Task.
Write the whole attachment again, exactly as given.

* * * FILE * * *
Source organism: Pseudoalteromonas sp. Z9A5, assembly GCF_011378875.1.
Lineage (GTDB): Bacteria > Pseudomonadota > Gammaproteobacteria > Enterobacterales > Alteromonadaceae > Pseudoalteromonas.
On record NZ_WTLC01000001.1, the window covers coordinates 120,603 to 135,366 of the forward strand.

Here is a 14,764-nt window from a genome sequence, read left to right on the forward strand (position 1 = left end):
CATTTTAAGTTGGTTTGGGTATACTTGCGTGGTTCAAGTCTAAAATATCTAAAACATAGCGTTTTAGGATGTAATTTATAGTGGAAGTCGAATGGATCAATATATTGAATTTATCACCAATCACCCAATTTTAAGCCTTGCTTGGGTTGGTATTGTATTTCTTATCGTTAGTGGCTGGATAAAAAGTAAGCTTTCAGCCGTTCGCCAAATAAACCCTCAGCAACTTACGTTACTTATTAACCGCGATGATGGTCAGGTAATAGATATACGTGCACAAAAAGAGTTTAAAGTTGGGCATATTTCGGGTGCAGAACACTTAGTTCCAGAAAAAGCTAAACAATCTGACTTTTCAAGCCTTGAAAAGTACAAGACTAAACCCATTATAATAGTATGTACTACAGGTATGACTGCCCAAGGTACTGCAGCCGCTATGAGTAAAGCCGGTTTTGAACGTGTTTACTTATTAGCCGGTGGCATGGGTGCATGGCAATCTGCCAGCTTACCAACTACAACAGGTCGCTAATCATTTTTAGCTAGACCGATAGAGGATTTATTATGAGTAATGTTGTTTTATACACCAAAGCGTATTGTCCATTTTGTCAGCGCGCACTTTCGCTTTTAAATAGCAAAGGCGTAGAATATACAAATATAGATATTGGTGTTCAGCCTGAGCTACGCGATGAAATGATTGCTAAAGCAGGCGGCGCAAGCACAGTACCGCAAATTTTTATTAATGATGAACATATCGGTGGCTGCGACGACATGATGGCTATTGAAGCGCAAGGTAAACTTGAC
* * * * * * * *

Source organism: Pseudoalteromonas sp. Z9A5, assembly GCF_011378875.1.
Lineage (GTDB): Bacteria > Pseudomonadota > Gammaproteobacteria > Enterobacterales > Alteromonadaceae > Pseudoalteromonas.
On record NZ_WTLC01000001.1, the window covers coordinates 120,603 to 135,366 of the forward strand.

Here is a 14,764-nt window from a genome sequence, read left to right on the forward strand (position 1 = left end):
CATTTTAAGTTGGTTTGGGTATACTTGCGTGGTTCAAGTCTAAAATATCTAAAACATAGCGTTTTAGGATGTAATTTATAGTGGAAGTCGAATGGATCAATATATTGAATTTATCACCAATCACCCAATTTTAAGCCTTGCTTGGGTTGGTATTGTATTTCTTATCGTTAGTGGCTGGATAAAAAGTAAGCTTTCAGCCGTTCGCCAAATAAACCCTCAGCAACTTACGTTACTTATTAACCGCGATGATGGTCAGGTAATAGATATACGTGCACAAAAAGAGTTTAAAGTTGGGCATATTTCGGGTGCAGAACACTTAGTTCCAGAAAAAGCTAAACAATCTGACTTTTCAAGCCTTGAAAAGTACAAGACTAAACCCATTATAATAGTATGTACTACAGGTATGACTGCCCAAGGTACTGCAGCCGCTATGAGTAAAGCCGGTTTTGAACGTGTTTACTTATTAGCCGGTGGCATGGGTGCATGGCAATCTGCCAGCTTACCAACTACAACAGGTCGCTAATCATTTTTAGCTAGACCGATAGAGGATTTATTATGAGTAATGTTGTTTTATACACCAAAGCGTATTGTCCATTTTGTCAGCGCGCACTTTCGCTTTTAAATAGCAAAGGCGTAGAATATACAAATATAGATATTGGTGTTCAGCCTGAGCTACGCGATGAAATGATTGCTAAAGCAGGCGGCGCAAGCACAGTACCGCAAATTTTTATTAATGATGAACATATCGGTGGCTGCGACGACATGATGGCTATTGAAGCGCAAGGTAAACTTGAC